The Keats' house caretaker pales as I say, "If only poor Keats had shagged Fanny Brawne before he died . . ."

So, it's over at last. It's cost me my health, my sanity, my friends. Four words of advice - never write a novel. Six words of advice - never, ever write a comic novel. For one thing (and this is a frightening idea) you may be the only person who finds it funny. And I would just like to say - for the record and in answer to all those many people who say, "Writing a novel is like giving birth really, isn't it?" - that no, it is absolutely nothing like giving birth. What it is like is . . . well, like writing a novel.

I started pretending to myself that it was nearly finished at the 300-page mark, although the last words weren't actually written until page 470 - that's 170 pages of purgatory when all you can think about is the promised end. That's 170 pages of neither cooking nor cleaning, of never leaving the house and of dressing like a bag-lady, of eating the same food every day (soup, since you ask) and wearing the same clothes - disgusting M&S tracksuit bottoms and an ancient Blue Jays sweatshirt like the one worn by Big Jim McDonald on Coronation Street. No wonder people have started treating me like trailer trash recently (but that's another story). I even stopped brushing my hair, and if it had been left up to me (which it wasn't, because I live with normal people, ie, grown-up children) I would probably have stopped washing as well. But it's gone, posted off with the urgency of ridding oneself of a plague carrier, although it's a doomed manuscript, I fear - it took half an hour to post in the sweet-shop-that-likes-to- pretend-it's-a-post-office at the top of the street. And it still hasn't arrived.

Will I get my health back now? It seems unlikely. My thyroxin levels are through the roof, my back is in spasm, my neck is in spasm, even my jaw is in spasm (why? I haven't talked to anyone for months). Perhaps soon I will be just one big spasm. I have repetitive strain injury, too, and I've even had to endure root-canal treatment. The only person I have spoken to for weeks on end is my osteopath. I am prone and helpless in her hands, and she has so far persuaded me to buy a Balsan hydrotherapy thingy for the bath (as advertised by old people for old people on the cable quiz channel); a "Cat and Dog" vacuum cleaner (which states explicitly that it is not to be used on cats or dogs); and a Polti steam cleaner (ditto). If my back doesn't come out of spasm soon, she'll have me buying into a Spanish timeshare or a Kirby cleaner. She's wasted as an osteopath - she should be on QVC. Writing the novel has affected me so much that when I dropped into the new sheltered-housing complex up the road to look at a flat for my mother, the receptionist asked, "Is it for yourself?"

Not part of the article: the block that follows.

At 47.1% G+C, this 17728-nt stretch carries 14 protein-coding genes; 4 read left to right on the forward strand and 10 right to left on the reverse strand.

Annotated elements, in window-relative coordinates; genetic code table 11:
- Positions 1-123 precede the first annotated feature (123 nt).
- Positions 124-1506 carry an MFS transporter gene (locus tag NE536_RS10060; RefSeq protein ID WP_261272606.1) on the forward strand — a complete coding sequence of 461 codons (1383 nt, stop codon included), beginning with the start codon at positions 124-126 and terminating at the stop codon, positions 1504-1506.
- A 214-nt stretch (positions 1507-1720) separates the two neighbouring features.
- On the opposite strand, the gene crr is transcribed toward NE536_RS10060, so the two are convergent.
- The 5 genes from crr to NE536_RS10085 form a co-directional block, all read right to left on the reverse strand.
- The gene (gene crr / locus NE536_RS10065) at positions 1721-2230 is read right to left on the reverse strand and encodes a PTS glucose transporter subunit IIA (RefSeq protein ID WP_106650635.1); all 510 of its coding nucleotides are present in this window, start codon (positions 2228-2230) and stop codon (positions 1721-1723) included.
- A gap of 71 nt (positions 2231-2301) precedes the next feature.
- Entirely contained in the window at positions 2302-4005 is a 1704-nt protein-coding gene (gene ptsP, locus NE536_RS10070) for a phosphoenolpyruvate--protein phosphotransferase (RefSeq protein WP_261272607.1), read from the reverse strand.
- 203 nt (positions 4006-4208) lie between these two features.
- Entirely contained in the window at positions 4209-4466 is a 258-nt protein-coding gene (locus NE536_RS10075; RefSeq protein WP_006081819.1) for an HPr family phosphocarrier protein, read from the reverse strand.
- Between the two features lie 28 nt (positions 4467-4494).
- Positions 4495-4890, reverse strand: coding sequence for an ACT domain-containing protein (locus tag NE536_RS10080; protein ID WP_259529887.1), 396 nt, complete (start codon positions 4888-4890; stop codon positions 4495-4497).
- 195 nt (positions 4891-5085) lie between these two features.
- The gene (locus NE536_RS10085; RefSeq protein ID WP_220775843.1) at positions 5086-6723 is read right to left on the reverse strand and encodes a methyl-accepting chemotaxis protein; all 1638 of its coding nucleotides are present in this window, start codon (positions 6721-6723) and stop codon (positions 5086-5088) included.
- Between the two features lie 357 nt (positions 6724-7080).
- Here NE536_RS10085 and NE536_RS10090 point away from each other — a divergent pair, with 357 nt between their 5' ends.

Now I crave new adventures, startling experiences, daring escapades. Jousting - that must be the answer. Don't ask why. It's a long story and involves a daughter working for Historic Scotland. Jousting must take place in the environs of a castle (it's a Historic rule). In the front garden of the castle, men on horseback called Sir Gervaise and Sir Rodney must thunder around on their noble chargers, which have been draped in big, checked tablecloths. Disappointingly, no one gets knocked off. "They did yesterday," my daughter says in an effort to raise the spirits (it is pouring with rain, naturally). And in the background of a jousting tournament, there must be men re-enacting battles - estate agents by weekday, bleeding wi' Wallace on a weekend. (And always that one token woman shivering in a shawl in the background, wondering why she doesn't ever have any lines to say.)

"So did you enjoy that?" my daughter asked. I did, but in a strange way.

London. Or EastEnderland, as we think of it. It is pouring with rain there, too, but, alas, there is no jousting in Piccadilly. The only way to get to the streets of London is on the increasingly airless shuttle, which is always packed with unattractive men in suits. I believe the aliens walk among us and they have mobile phones on which at every possible moment when they are not actually in the air they speak to women called Sandra and Alison back in the office ("Barnsley, Sandra, what about Barnsley?"). I expect that on a Sunday they're all at their local castle, pretending it's the killing fields of Bannockburn.

My agent chivvies me into a semblance of activity, although I am half-dead from exhaustion. Being provincial trailer trash, I have never visited the summer exhibition at the Royal Academy. An art gallery is not a good place for someone half-dead from exhaustion. Even at the best of times, I have only to walk into a gallery or a museum and I want to curl up right there and then on the floor and fall asleep for ever. Death or boredom: which will be the first to claim me?

We wander through gallery after gallery full of art that speaks not to me. And what is it with all those paintings of spider plants and greenhouses and sheds at the bottom of the garden?

"This is like walking through your slush pile," I say, rather loudly, to my agent.

I must adopt a more subtle (less trashy) approach to criticism - the caretaker at Keats' house the next day looks quite faint when I say, too loudly, "If only poor Keats had shagged Fanny Brawne before he died."

The very next day I find myself in the eye clinic's A&E department for the first time. If only I had room to tell you about it. Because it was a very funny experience. At least, I thought so.

This article first appeared in the 12 July 1999 issue of the New Statesman, Were chimps the first socialists?